The items we shove in our pockets every morning to get us through the day — keys, phone, and if you are like me, the occasional knife — are tools. They work for us, unlocking doors (and packages) and connecting us to the rest of the world. Some are basic, but others, however discreet, are instruments of precision. For example: a knife milled and measured to within a fraction of one-thousandth of an inch and executed with a fidelity that sets an almost superhuman standard. That’s a tool we can get behind, and a company in Idaho called Chris Reeve Knives makes it.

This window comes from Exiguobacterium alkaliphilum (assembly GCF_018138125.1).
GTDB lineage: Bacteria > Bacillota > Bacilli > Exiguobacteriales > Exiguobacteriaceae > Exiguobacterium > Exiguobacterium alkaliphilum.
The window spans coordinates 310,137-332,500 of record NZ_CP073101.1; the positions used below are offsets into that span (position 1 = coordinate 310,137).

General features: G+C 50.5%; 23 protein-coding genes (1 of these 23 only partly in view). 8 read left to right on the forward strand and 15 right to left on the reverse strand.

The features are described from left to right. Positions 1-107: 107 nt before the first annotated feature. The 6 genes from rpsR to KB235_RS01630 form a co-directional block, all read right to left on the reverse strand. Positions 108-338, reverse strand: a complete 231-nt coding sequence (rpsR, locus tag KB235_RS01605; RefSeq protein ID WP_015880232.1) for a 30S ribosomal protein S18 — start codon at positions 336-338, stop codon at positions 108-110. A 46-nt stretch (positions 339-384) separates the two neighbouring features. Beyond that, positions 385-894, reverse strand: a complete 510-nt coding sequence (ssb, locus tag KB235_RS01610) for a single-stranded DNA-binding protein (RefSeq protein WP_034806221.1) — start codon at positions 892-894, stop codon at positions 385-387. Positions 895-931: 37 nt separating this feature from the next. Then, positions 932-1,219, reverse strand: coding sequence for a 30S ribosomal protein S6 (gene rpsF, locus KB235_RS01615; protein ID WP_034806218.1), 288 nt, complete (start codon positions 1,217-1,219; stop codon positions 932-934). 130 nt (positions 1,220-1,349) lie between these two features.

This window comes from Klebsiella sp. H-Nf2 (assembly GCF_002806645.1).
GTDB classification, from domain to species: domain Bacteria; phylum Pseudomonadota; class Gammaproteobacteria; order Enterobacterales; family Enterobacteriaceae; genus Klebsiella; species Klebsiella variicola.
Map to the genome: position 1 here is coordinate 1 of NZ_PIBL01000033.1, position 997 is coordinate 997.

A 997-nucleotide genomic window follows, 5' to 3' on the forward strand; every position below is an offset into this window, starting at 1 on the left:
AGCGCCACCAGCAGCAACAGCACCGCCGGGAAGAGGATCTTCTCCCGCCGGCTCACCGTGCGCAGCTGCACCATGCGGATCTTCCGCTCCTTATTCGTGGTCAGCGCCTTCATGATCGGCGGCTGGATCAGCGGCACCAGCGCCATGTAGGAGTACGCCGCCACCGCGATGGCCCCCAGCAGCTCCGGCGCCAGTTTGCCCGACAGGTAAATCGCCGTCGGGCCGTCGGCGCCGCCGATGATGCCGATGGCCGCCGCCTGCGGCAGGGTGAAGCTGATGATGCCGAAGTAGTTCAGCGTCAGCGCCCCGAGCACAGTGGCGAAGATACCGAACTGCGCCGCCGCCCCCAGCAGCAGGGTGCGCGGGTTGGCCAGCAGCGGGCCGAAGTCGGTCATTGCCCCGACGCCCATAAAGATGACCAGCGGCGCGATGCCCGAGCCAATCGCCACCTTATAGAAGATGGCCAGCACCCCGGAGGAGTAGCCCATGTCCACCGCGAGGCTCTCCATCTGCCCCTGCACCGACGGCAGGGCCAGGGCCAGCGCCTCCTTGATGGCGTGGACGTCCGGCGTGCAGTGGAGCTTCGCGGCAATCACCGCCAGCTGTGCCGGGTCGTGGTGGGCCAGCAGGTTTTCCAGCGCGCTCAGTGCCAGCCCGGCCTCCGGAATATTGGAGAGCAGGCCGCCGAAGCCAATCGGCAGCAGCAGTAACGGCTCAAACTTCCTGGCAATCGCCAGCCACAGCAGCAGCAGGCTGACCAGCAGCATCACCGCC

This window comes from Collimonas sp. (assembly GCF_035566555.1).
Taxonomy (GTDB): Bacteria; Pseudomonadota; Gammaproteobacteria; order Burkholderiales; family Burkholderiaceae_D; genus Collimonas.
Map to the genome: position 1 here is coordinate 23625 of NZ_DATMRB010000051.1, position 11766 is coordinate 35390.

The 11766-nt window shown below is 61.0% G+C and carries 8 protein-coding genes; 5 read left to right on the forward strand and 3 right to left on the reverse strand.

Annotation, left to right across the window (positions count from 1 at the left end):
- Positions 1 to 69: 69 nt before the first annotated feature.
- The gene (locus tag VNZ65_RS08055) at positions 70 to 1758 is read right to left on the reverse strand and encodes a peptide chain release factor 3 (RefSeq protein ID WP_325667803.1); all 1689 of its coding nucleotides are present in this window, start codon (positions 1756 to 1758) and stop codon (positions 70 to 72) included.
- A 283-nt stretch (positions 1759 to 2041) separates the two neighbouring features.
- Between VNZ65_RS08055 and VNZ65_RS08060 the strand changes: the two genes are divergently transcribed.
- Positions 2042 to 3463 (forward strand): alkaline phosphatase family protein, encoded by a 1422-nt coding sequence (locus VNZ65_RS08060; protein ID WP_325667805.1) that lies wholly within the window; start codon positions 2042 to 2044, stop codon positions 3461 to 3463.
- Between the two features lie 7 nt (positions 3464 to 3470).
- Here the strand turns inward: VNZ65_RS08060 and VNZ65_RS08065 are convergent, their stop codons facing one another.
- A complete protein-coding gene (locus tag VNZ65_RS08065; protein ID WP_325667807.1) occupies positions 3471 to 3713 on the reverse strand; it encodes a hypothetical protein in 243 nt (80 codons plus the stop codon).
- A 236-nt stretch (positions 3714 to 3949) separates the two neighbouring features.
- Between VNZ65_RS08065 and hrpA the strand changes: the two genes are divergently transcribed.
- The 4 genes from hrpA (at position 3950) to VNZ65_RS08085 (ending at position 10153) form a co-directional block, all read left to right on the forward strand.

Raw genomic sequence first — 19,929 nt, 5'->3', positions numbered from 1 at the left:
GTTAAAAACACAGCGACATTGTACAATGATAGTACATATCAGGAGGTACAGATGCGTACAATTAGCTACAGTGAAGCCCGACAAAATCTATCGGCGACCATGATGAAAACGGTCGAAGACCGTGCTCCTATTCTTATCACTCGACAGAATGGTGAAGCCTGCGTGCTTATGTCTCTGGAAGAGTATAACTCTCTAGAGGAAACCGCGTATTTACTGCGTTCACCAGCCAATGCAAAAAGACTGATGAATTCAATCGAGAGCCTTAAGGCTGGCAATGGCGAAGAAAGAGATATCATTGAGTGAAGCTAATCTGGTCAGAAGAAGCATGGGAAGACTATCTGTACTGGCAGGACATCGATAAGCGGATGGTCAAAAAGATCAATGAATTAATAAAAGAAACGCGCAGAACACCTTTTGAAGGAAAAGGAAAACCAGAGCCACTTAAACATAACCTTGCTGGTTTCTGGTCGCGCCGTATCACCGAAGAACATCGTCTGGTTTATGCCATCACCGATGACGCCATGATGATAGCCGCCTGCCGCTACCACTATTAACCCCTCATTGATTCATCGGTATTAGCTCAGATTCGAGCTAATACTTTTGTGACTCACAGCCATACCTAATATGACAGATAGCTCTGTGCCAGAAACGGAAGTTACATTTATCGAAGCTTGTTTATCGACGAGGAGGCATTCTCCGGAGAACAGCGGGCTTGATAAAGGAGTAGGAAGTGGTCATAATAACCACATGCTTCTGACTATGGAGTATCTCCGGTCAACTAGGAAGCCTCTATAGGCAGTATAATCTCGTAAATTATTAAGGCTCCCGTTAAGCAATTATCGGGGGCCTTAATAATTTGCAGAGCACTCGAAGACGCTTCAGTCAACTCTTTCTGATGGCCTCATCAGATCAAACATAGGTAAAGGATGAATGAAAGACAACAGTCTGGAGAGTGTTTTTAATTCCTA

Chris Reeve Knives (or CRK, for short) has been machining precision blades out of its Boise shop for over 30 years. Its flagship product is unequivocally the Sebenza, a folding pocket knife that it first released in 1991. Zulu for “work,” it would be wrong to call it merely a tool (though Reeve wants you to use it as such). Milled to a tolerance acceptable by NASA and surgical theaters, it’s more instrument than knife.